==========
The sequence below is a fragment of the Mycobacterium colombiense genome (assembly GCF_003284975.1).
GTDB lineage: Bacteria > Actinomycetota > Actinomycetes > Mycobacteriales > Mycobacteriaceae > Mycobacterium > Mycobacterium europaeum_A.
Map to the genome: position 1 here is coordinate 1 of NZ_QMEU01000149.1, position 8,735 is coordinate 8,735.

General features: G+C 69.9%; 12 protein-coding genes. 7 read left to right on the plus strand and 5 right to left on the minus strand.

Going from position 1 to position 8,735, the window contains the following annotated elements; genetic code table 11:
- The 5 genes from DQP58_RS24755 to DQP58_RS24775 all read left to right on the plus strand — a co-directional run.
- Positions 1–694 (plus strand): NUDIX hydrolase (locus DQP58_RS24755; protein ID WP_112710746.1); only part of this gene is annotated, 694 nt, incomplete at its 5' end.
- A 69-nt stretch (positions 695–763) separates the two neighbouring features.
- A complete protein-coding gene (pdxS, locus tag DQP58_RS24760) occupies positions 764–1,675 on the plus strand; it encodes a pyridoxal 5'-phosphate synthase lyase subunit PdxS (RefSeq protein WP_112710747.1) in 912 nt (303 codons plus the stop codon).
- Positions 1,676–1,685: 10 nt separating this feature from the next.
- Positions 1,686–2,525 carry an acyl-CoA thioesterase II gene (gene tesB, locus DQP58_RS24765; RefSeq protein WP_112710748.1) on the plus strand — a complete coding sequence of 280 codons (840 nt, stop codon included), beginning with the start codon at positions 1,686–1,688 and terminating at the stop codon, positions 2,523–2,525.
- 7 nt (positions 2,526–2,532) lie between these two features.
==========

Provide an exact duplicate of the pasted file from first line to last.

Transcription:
The sequence below is a fragment of the Mycobacterium colombiense genome (assembly GCF_003284975.1).
GTDB lineage: Bacteria > Actinomycetota > Actinomycetes > Mycobacteriales > Mycobacteriaceae > Mycobacterium > Mycobacterium europaeum_A.
Map to the genome: position 1 here is coordinate 1 of NZ_QMEU01000149.1, position 8,735 is coordinate 8,735.

General features: G+C 69.9%; 12 protein-coding genes. 7 read left to right on the plus strand and 5 right to left on the minus strand.

Going from position 1 to position 8,735, the window contains the following annotated elements; genetic code table 11:
- The 5 genes from DQP58_RS24755 to DQP58_RS24775 all read left to right on the plus strand — a co-directional run.
- Positions 1–694 (plus strand): NUDIX hydrolase (locus DQP58_RS24755; protein ID WP_112710746.1); only part of this gene is annotated, 694 nt, incomplete at its 5' end.
- A 69-nt stretch (positions 695–763) separates the two neighbouring features.
- A complete protein-coding gene (pdxS, locus tag DQP58_RS24760) occupies positions 764–1,675 on the plus strand; it encodes a pyridoxal 5'-phosphate synthase lyase subunit PdxS (RefSeq protein WP_112710747.1) in 912 nt (303 codons plus the stop codon).
- Positions 1,676–1,685: 10 nt separating this feature from the next.
- Positions 1,686–2,525 carry an acyl-CoA thioesterase II gene (gene tesB, locus DQP58_RS24765; RefSeq protein WP_112710748.1) on the plus strand — a complete coding sequence of 280 codons (840 nt, stop codon included), beginning with the start codon at positions 1,686–1,688 and terminating at the stop codon, positions 2,523–2,525.
- 7 nt (positions 2,526–2,532) lie between these two features.